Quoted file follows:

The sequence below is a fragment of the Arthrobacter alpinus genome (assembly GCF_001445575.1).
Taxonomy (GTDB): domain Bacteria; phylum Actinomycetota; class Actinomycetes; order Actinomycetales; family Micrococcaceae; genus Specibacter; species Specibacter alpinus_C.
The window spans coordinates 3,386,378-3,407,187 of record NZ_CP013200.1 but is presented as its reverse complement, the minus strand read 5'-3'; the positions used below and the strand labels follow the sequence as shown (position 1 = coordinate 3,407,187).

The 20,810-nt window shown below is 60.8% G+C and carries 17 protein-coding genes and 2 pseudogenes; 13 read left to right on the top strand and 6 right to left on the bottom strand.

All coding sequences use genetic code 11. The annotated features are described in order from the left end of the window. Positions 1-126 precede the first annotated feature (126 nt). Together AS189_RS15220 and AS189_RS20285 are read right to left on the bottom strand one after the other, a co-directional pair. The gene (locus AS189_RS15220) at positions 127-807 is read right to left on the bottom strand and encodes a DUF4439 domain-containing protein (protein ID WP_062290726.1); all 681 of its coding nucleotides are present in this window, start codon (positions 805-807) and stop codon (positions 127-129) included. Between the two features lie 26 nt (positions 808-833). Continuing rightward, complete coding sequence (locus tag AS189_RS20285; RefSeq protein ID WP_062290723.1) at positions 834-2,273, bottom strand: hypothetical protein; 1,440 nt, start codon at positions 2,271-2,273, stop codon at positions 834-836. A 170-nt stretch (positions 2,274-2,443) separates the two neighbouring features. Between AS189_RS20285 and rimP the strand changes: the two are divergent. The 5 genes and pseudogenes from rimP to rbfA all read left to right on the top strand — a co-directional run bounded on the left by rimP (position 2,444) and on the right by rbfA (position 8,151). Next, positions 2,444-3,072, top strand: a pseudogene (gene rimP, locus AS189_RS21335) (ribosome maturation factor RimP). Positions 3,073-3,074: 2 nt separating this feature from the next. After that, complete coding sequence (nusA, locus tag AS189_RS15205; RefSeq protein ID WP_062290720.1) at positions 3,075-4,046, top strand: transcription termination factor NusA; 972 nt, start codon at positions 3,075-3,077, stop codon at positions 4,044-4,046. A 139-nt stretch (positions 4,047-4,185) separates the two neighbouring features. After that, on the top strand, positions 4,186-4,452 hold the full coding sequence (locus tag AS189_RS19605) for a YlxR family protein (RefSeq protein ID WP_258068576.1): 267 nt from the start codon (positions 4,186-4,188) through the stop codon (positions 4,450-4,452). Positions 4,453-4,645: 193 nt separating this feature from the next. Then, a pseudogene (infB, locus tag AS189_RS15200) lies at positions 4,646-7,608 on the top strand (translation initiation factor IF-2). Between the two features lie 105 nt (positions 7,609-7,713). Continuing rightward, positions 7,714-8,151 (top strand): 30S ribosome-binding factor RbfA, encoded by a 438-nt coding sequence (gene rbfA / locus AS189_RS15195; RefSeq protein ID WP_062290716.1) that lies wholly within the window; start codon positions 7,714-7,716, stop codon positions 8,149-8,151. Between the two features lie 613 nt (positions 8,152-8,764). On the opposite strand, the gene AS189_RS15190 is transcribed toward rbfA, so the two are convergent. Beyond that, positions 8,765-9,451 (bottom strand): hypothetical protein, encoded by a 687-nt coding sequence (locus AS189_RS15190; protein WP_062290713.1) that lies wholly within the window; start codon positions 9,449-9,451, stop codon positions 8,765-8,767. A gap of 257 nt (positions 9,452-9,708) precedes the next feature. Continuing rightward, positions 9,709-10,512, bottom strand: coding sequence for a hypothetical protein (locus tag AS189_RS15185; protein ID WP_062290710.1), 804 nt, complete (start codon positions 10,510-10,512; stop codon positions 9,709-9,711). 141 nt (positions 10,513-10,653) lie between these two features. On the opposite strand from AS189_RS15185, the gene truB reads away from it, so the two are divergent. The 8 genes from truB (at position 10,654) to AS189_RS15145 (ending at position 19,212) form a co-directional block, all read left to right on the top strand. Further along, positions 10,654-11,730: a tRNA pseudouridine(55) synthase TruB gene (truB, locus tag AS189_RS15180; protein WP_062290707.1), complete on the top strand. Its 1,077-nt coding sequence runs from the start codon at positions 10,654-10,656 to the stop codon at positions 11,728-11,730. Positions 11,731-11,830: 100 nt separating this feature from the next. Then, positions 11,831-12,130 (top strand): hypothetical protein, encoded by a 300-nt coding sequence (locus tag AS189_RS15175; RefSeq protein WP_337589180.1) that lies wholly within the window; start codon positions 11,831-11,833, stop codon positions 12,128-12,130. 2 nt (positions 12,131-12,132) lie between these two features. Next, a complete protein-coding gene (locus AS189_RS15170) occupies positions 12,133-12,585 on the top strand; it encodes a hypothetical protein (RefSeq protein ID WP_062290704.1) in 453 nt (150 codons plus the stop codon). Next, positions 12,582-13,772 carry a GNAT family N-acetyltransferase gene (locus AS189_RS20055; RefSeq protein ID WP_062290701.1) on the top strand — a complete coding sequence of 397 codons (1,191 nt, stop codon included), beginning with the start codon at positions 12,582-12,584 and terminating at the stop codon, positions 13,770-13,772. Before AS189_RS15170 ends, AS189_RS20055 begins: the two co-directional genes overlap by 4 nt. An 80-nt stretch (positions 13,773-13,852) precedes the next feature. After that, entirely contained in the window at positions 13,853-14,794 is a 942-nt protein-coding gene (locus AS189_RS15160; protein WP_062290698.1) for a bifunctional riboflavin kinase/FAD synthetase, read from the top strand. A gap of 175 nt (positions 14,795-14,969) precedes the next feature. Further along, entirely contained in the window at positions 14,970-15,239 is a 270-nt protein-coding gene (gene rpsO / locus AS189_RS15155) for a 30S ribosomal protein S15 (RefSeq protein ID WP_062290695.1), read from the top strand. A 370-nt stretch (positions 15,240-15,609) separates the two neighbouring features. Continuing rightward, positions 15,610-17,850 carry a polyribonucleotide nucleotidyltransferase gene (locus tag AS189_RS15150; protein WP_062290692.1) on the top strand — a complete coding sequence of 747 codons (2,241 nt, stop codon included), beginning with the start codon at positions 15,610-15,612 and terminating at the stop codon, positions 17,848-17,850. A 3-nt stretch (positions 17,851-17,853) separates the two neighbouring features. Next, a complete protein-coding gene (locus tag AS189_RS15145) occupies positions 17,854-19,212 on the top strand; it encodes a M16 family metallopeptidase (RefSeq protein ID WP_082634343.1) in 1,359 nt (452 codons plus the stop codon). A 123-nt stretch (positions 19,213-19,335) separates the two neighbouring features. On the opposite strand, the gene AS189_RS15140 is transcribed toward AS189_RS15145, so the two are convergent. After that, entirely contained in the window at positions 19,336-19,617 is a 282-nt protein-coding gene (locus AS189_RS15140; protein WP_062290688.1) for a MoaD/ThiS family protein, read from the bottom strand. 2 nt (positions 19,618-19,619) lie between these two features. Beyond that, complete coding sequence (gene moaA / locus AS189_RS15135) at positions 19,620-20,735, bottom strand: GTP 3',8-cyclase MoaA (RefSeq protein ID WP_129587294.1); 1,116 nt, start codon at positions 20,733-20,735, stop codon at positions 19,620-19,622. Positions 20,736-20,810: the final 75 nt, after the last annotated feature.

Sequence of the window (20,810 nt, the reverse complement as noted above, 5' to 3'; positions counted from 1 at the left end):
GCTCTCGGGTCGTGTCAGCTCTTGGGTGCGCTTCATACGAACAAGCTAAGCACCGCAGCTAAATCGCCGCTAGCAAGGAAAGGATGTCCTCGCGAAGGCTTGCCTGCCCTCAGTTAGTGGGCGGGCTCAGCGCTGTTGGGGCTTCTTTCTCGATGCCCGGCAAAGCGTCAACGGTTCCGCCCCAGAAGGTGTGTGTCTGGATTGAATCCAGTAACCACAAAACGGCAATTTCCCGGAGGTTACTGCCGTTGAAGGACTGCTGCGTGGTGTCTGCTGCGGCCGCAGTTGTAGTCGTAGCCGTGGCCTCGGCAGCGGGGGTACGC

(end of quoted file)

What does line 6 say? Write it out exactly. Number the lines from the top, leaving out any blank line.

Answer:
Sequence of the window (20,810 nt, the reverse complement as noted above, 5' to 3'; positions counted from 1 at the left end):